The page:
… for Codecs & Media
Tip #577: VoIP Audio is Not High-Quality
Codecs are also why our phones work.
We’ve all heard of codecs. These convert audio, or video, from analog into digital signals and back.
Just as codecs are the heart of digital visual media, they are also at the heart of VoIP, which stands for Voice over IP. This technology is what allows you to connect a telephone to the Internet and have it actually work.
An audio codec works its magic by sampling the audio signal several thousand times per second. For instance, a WAV codec samples the audio at 64,000 times a second. It converts each tiny sample into digitized data and compresses it for transmission. When the 64,000 samples are reassembled, the pieces of audio missing between each sample are so small that to the human ear, it sounds like one continuous second of audio signal.
What I learned recently is that the codecs used for VoIP don’t sample at 64,000 samples per second. Rather, they sample at 8,000 samples per second. According to the Nyquist theorem, if you divide the sample rate by 2, that yields the maximum frequency response for that sample rate. This means that the maximum high frequency carried by most VoIP systems is 4,000 Hz. This is well below the frequency range of many consonants, such as “S” and “T.”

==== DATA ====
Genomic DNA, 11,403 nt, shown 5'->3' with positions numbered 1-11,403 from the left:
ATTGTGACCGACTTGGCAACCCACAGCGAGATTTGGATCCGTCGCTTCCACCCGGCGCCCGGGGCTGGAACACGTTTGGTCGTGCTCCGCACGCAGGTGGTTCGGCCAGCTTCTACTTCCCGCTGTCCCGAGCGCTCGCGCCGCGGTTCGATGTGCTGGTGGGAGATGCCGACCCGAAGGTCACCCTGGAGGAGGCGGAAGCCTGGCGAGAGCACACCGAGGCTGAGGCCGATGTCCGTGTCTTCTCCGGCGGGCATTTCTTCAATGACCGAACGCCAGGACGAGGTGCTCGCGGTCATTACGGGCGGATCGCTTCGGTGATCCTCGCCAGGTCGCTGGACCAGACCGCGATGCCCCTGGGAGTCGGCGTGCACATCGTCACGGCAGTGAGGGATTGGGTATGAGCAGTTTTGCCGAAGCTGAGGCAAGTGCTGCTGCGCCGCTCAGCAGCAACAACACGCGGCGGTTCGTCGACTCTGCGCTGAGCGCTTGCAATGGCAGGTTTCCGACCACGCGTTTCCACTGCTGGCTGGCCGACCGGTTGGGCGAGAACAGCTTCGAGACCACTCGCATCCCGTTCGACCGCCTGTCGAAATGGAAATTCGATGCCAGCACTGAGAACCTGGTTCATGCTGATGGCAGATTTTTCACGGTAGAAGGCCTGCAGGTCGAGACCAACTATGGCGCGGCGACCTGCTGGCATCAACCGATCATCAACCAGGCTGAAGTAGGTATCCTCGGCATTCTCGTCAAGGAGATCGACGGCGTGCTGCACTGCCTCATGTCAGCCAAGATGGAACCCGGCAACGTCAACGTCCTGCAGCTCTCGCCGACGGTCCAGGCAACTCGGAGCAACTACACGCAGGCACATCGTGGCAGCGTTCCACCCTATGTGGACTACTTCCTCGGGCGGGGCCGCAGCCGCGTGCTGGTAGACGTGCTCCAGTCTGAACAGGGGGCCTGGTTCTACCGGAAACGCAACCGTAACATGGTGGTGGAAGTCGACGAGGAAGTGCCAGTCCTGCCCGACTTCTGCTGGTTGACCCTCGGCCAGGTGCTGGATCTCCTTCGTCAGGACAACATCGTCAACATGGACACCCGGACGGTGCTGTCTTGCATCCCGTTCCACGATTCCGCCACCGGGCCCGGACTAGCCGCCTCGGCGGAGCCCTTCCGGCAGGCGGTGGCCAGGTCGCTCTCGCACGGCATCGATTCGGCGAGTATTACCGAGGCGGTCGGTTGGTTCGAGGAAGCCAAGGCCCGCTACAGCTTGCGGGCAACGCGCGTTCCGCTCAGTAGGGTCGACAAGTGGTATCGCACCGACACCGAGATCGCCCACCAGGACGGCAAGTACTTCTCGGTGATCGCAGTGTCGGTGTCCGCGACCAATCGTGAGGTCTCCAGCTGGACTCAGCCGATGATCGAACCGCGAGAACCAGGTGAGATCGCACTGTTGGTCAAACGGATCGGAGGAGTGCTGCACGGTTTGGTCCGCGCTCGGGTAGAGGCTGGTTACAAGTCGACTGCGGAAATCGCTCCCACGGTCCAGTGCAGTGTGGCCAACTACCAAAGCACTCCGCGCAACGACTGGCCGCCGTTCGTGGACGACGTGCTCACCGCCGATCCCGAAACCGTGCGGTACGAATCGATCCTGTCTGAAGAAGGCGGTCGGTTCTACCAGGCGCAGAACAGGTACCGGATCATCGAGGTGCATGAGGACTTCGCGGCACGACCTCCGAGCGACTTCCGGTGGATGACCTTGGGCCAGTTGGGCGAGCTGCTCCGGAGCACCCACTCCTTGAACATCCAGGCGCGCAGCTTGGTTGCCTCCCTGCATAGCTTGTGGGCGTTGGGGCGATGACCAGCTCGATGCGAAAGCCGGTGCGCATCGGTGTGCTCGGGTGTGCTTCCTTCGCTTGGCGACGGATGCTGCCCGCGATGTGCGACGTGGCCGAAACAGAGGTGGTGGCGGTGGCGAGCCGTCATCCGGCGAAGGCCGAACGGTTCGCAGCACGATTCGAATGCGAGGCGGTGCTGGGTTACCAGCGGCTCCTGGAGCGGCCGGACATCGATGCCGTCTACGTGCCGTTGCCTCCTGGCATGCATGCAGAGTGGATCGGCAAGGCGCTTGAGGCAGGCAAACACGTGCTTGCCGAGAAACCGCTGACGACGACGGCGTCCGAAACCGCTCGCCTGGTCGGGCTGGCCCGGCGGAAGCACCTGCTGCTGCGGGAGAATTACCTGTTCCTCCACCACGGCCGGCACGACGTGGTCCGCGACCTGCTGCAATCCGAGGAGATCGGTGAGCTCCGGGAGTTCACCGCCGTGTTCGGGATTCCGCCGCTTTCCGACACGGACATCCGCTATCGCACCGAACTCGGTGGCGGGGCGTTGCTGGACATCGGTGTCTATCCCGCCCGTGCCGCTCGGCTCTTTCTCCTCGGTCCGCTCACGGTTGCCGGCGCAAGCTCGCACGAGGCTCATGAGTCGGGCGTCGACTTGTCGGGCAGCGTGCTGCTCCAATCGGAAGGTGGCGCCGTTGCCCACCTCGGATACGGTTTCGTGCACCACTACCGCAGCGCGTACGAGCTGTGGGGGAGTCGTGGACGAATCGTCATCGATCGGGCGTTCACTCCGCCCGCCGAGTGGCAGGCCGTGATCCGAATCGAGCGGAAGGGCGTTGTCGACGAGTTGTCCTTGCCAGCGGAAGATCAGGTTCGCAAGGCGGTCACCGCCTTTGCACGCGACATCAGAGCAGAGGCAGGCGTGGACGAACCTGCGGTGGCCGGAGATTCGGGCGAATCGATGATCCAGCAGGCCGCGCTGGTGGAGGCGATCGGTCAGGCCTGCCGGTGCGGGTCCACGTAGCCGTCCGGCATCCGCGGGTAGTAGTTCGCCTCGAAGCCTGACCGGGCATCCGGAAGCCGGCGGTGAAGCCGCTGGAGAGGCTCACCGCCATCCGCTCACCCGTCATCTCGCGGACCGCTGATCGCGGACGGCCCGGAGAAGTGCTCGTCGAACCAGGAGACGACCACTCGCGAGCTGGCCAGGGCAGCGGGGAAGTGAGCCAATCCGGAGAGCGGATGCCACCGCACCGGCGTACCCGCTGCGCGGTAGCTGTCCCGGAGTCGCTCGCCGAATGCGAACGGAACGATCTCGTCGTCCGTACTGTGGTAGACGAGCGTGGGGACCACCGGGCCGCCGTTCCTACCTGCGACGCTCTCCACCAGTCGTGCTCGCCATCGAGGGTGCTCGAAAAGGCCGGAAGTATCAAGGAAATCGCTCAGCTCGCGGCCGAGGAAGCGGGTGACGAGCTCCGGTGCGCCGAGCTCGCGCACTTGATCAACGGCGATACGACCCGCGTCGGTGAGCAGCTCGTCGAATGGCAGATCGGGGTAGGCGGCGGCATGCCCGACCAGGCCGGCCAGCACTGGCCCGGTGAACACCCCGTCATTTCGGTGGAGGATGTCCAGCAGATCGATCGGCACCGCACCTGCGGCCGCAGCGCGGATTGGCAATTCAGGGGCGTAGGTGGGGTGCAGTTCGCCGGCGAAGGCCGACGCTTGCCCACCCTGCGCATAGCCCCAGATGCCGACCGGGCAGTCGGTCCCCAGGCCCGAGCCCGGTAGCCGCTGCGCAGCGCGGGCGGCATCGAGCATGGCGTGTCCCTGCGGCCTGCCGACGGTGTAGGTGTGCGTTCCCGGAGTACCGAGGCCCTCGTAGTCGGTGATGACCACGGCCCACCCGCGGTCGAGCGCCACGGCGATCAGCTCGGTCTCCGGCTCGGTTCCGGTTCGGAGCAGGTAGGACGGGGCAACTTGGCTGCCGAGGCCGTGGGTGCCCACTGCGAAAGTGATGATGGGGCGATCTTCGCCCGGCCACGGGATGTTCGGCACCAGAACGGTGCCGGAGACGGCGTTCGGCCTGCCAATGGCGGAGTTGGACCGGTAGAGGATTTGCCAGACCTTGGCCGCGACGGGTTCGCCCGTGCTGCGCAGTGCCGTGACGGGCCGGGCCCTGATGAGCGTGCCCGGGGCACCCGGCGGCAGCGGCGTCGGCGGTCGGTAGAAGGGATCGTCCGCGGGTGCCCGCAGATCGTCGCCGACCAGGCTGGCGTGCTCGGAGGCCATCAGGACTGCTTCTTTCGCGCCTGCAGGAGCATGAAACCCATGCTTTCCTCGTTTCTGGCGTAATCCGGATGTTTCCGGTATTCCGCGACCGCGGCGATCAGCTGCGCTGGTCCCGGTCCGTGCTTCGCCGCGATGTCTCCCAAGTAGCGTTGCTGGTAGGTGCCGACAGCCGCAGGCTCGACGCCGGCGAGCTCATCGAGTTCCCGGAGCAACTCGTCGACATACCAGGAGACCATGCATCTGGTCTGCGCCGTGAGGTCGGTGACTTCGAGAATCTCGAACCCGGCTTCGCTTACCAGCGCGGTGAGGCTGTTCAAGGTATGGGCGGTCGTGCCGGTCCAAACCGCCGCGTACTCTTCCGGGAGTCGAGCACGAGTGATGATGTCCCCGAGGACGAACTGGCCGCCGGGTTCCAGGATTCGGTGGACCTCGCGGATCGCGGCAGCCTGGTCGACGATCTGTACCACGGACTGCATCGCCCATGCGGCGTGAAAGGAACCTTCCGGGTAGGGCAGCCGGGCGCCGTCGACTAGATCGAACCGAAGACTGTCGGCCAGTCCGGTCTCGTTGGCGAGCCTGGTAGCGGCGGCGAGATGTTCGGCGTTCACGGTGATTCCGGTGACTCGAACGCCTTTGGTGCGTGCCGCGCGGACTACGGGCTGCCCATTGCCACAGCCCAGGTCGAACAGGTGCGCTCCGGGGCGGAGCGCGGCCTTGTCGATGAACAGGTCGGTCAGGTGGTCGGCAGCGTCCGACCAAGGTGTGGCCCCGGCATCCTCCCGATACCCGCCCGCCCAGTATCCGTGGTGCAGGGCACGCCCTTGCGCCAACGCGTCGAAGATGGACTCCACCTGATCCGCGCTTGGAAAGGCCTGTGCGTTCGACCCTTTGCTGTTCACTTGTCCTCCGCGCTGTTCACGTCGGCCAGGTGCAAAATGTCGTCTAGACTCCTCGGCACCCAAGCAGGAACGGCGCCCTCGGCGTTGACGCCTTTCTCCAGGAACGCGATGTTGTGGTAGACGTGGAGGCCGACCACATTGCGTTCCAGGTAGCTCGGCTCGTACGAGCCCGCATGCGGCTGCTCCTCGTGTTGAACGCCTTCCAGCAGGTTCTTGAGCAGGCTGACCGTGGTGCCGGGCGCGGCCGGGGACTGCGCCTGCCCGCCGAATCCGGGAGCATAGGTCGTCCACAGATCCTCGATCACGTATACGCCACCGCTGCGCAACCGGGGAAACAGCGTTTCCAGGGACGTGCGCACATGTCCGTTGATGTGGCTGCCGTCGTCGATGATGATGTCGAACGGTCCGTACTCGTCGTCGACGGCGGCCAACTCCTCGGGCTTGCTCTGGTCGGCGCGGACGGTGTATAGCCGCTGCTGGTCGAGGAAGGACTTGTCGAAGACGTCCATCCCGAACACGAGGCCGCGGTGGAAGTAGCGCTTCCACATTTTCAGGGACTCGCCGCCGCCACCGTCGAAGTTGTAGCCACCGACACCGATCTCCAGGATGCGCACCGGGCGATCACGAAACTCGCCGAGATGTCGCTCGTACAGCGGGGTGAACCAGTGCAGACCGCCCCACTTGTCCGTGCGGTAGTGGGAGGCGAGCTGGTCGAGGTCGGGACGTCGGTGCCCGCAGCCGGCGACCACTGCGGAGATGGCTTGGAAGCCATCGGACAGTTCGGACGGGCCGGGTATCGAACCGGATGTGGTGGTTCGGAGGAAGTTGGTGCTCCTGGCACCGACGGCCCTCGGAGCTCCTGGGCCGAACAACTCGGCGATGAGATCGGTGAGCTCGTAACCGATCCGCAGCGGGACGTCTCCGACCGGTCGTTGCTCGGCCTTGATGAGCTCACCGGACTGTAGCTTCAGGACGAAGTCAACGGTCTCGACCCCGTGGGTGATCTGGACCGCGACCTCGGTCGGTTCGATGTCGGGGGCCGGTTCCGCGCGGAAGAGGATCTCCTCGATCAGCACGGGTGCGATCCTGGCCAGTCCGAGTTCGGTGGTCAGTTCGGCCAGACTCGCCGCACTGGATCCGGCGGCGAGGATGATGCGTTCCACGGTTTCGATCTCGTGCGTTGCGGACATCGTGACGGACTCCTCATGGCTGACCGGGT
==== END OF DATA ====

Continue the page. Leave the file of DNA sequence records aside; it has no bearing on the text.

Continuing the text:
In case you were wondering, codecs use advanced algorithms to help sample, sort, compress and packetize audio data. The CS-ACELP algorithm (CS-ACELP = conjugate-structure algebraic-code-excited linear prediction) is one of the most prevalent algorithms in VoIP. CS-ACELP organizes and streamlines the available bandwidth. Annex B is an aspect of CS-ACELP that creates the transmission rule, which basically states “if no one is talking, don’t send any data.” The efficiency created by this rule is one of the greatest ways in which packet switching is superior to circuit switching. It’s Annex B in the CS-ACELP algorithm that’s responsible for that aspect of the VoIP call.
And, no, that won’t be on the quiz.
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